Thus, a conclusion: two discs that are derived from the same digital transfer will stay in sync. 

[Note two quick caveats to the above. Firstly, this particular analysis is borderline meaningless when talking about albums that were recorded digitally. "Them Or Us," for example, is a digital recording; consequently, it is expected that all CDs will stay in sync. Secondly, just because two recordings do NOT stay in sync does not mean that they cannot derive from the same digital transfer. Bah!]

There's another level to this, though. Two albums derived from the same digital transfer with no further "tinkering" will cancel out to perfect digital silence when subtracted in an audio editor, minus any gremlins that may have crept into the digital master over time. Thus, there's another, stronger conclusion: two sound files that cancel out in this manner are digitally identical.

Why should we care? Hearing is a very subjective thing, as any review of sound quality will attest. As such, the above method is the closest to objectivity we can get in describing versions. If two CDs have the same data, they are digitally identical, and should thus sound exactly the same. As there is a tendency to expert "remastered" issues to sound better than older CDs, this can occasionally go against common sense, which is why the above explanation should be helpful.

Alas, it has also become popular in recent years to loudly proclaim that "digitally identical" CDs can sound different. "Debates" on this subject rage with the ferocity, vitriol, and relative merit of such disputes as evolution versus creationism. Suffice it to say, some people will never believe in the possible fallibility of their perceptions, and this is their right. However, this site will not humor, and will not repost, subjective listening impressions based on the purported differences between identical cds.

Note that many of the 2012 reissues are not remastered, but are instead "taken from" the old digital masters used to prepare previous CDs. They are not technically taken from previous CDs. As Joe Travers notes:

"[T]he 1630 masters were in wretched shape by the time we transferred them in 2008. That Ampex tape stock is so problematic, they had to be baked in order to retrieve the data. FYI, we also had to do that for almost all of the 1630 Digital House Masters that the catalog lived on. It took almost a year to treat & save all of those tapes. UGH."


A: Sound quality issues are often subjective. An album that sounds "bad" to one person might sound quite spiffy to another. The Hot Rats remix is one such example; some people absolutely hate the remix, while some like it.

That said, there are a few CDs in Zappa's catalogue which exhibit signs of particularly nasty audio defects, like drop-outs and volume swells. Many of these discs come from the same few batches in the late eighties, and their problems can (apparently) be blamed on a combination of a "state-of-the-art" digital workstation and Zappa's deteriorating hearing/health. Many of the problems occur in the right-channel of the stereo spectrum, for some reason. As the above might imply, we've never really gotten a satisfactory answer to what exactly happened here, only a description of a confluence of factors (we can, however, rule out bad analog to digital transfers as the culprit, as at least one of the "bad batch" items is a pure digital recording; moreover, many of the "Bad Batch" CDs were seemingly made from digital transfers Zappa had already released on the "Old Masters" boxes without any problems).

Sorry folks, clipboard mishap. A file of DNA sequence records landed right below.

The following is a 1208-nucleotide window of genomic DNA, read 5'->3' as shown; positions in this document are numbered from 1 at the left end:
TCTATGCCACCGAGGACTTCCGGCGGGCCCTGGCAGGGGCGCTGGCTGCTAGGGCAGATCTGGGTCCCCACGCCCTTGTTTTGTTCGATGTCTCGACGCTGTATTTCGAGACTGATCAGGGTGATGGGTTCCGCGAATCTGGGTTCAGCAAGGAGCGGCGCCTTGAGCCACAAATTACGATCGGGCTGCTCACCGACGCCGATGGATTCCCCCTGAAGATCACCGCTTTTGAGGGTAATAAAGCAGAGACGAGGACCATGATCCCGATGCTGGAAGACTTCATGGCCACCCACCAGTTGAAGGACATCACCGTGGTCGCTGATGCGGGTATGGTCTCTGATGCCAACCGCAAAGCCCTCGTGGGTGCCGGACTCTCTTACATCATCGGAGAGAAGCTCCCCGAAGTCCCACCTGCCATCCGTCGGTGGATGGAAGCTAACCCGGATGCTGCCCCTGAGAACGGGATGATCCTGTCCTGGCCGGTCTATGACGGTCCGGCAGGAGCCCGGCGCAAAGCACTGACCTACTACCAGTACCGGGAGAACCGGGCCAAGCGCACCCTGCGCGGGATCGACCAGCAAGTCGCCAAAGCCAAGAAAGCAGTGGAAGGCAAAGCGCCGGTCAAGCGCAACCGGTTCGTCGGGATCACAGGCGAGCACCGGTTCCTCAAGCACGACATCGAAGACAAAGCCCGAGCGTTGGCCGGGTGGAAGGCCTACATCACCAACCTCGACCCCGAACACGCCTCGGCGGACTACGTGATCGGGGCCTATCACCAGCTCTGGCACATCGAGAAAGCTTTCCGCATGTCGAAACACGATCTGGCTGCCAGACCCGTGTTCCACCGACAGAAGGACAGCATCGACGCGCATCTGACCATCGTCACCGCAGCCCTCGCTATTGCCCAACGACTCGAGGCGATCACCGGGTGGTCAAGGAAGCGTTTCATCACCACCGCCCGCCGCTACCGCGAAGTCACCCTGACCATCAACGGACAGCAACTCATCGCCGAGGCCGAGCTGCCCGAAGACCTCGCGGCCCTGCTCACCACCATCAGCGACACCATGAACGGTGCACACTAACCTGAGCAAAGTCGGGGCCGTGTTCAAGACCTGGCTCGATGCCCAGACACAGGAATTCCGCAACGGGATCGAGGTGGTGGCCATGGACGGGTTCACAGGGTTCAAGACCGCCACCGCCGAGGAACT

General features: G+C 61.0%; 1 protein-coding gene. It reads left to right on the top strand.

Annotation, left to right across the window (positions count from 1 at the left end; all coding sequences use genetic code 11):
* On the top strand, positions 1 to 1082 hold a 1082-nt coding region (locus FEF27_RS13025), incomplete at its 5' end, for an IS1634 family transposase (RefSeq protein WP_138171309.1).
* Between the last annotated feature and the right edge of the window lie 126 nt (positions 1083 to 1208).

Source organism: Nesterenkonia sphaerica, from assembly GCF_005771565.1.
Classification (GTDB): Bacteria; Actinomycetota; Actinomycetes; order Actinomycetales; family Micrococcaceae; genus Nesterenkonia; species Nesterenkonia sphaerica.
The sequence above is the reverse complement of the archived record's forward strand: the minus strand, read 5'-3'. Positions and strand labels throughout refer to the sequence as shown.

Some of these discs are worse than others. The revised (as of 2012) list of the "bad batch" includes the following discs:: You Are What You Is (all post-EMI CDs, fixed in 1998), Tinseltown Rebellion (all post-EMI CDs, fixed in 1998), Sheik Yerbouti (all post EMI CDs), Them Or Us (Zappa Records and '95 Ryko), Zoot Allures, Weasels Ripped My Flesh, Just Another Band from LA (in part), Chunga's Revenge, the Apostrophe/Over-Nite Sensation twofer (only the Zappa Records edition), Shut Up 'n Play Yer Guitar (also only the Zappa Records edition), and--oddly enough--L. Shankar's "Touch Me There," which was released on Barking Pumpkin and Zappa Records. A few other discs (like JABFLA) are also theoretically from the same bad batch, but do not exhibit the same audio problems universally. You Are What You Is, Tinseltown Rebellion, Sheik Yerbouti, and Them Or Us have EMI CD (and Ryko, for "Them or Us') variations which do not have these audio issues, and YAWYI and TR were reissued in corrected editions by Ryko in 1998.

Apparently, all non-EMI , non-2012 versions of the above albums have these problems. This includes issues on Zappa Records, and various releases on Rykodisc. Thankfully, the 2012 reissues fixed all of these problems, except (so far) with "Touch Me There," for obvious reasons. You'll want to avoid older iterations of these titles when hunting through the used bins.